Wednesday, December 05, 2007

What to Do About Iran 

What to do about Iran? Given the NIE report released yesterday and these comments by Middle East expert Michael Ledeen, one answer could be, "Who knows?"

There is someone in the Cities who does have first hand knowledge and experience: A. John Radsan, the Founder and Director of the National Security Forum. He also is a former assistant general counsel at the CIA, a practicing attorney, and a law professor at William Mitchell Law School.

Dr. Radsan understands the culture, religion and politics of Iran. His main points at a luncheon at the Center of the American Experiment can be summarized as follows:
1 - Talk without action is useless - our enemy assumes we are weak.
2 - Perception is Al Qaeda (AQ) is the #1 problem - no, it's Iran's Islamic Republic. AQ has been damaged significantly but Iran actually is stronger than it was 9/11.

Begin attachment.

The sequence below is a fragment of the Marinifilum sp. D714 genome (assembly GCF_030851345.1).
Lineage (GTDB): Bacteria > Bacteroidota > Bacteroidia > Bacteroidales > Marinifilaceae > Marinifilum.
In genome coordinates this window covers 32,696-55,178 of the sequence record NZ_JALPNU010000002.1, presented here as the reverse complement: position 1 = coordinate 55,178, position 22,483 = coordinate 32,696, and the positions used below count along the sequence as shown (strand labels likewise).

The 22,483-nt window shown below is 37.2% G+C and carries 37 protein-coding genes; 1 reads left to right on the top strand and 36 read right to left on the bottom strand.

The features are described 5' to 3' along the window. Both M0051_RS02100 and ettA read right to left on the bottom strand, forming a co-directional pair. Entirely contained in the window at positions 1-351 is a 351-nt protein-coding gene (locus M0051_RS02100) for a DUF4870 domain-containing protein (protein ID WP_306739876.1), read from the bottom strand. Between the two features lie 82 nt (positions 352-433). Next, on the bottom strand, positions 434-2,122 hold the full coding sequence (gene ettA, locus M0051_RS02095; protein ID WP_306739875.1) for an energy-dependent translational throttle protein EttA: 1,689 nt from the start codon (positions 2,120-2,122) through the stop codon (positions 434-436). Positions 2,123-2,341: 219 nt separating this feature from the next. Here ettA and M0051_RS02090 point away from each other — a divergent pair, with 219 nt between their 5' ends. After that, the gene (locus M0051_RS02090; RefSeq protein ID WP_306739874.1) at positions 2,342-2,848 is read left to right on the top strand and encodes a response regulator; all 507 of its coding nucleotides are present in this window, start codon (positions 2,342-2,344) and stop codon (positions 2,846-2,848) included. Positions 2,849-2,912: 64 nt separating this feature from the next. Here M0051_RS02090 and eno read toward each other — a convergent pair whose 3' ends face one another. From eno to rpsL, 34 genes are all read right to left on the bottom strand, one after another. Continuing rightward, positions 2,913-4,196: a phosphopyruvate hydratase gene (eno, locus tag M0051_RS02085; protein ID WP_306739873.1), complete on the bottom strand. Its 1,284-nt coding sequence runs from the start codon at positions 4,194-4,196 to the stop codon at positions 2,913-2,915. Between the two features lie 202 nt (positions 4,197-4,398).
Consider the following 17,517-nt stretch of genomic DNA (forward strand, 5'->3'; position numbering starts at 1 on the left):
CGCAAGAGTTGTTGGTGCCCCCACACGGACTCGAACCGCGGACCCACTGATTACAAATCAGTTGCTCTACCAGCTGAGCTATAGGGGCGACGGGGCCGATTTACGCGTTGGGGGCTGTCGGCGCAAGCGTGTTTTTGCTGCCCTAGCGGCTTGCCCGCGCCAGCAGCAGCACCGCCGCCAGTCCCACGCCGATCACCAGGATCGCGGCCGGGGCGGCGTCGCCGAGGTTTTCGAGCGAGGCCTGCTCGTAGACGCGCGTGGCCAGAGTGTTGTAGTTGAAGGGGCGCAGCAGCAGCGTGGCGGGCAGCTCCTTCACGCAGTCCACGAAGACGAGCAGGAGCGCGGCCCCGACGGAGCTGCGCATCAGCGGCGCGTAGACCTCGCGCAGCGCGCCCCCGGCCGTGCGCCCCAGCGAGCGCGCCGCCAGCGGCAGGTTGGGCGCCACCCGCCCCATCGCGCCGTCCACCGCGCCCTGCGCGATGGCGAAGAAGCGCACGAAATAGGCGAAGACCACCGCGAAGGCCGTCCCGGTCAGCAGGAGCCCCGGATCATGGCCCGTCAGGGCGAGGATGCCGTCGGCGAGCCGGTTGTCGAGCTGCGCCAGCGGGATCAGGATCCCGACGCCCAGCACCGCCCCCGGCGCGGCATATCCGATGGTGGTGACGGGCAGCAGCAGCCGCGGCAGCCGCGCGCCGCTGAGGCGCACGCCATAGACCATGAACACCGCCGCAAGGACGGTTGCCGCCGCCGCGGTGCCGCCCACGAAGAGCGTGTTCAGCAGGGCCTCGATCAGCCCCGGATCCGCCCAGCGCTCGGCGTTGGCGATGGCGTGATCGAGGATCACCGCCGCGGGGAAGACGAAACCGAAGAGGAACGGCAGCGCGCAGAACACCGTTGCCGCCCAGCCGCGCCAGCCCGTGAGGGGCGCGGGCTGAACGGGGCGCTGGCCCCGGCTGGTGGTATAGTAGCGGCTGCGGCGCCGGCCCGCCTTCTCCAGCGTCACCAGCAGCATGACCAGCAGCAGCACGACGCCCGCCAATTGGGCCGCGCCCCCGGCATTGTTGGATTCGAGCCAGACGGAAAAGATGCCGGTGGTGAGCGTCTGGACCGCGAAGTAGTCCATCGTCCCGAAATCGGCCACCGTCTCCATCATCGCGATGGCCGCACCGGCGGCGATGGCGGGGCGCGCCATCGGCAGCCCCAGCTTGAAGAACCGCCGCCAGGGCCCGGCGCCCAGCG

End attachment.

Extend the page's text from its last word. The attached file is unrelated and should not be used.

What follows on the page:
3 - Iran cannot be allowed to get nuclear weapons. Problem with destroying them is that they are located in multiple sites and thus, Dr. Radsan does not believe a military strike will work.

What will work?
1 - Dr. Radsan is a proponent of covert action, undermine Iran in a number of ways.
2 - Use media propaganda and blogs. Iranians read a lot of blogs, therefore, the US should use the blogs to discuss Iranian issues.
3 - Go after the Iranian financial assets, neutralize intelligence officers, remove diplomats. In other words, create hassles for their government.
4 - Iran, for all its oil, cannot refine it. Therefore, we should keep pressure on them to prevent refining it.

Why does he believe his suggestions can work?
Iranians blame their government for their problems, not the USA. If we attack overtly, it will cause major problems for their dissidents and they may turn against us. Iranians, 50% of whom are Persian, the others are Arabs, Kurds and other groups, have a very proud history. They understand the long-term and have long-term memories. We do not want to do something that will be to our detriment nor do we want to just sit on the sidelines and assume (ostrich position) that being nice will work. The political bosses of Iran want us gone.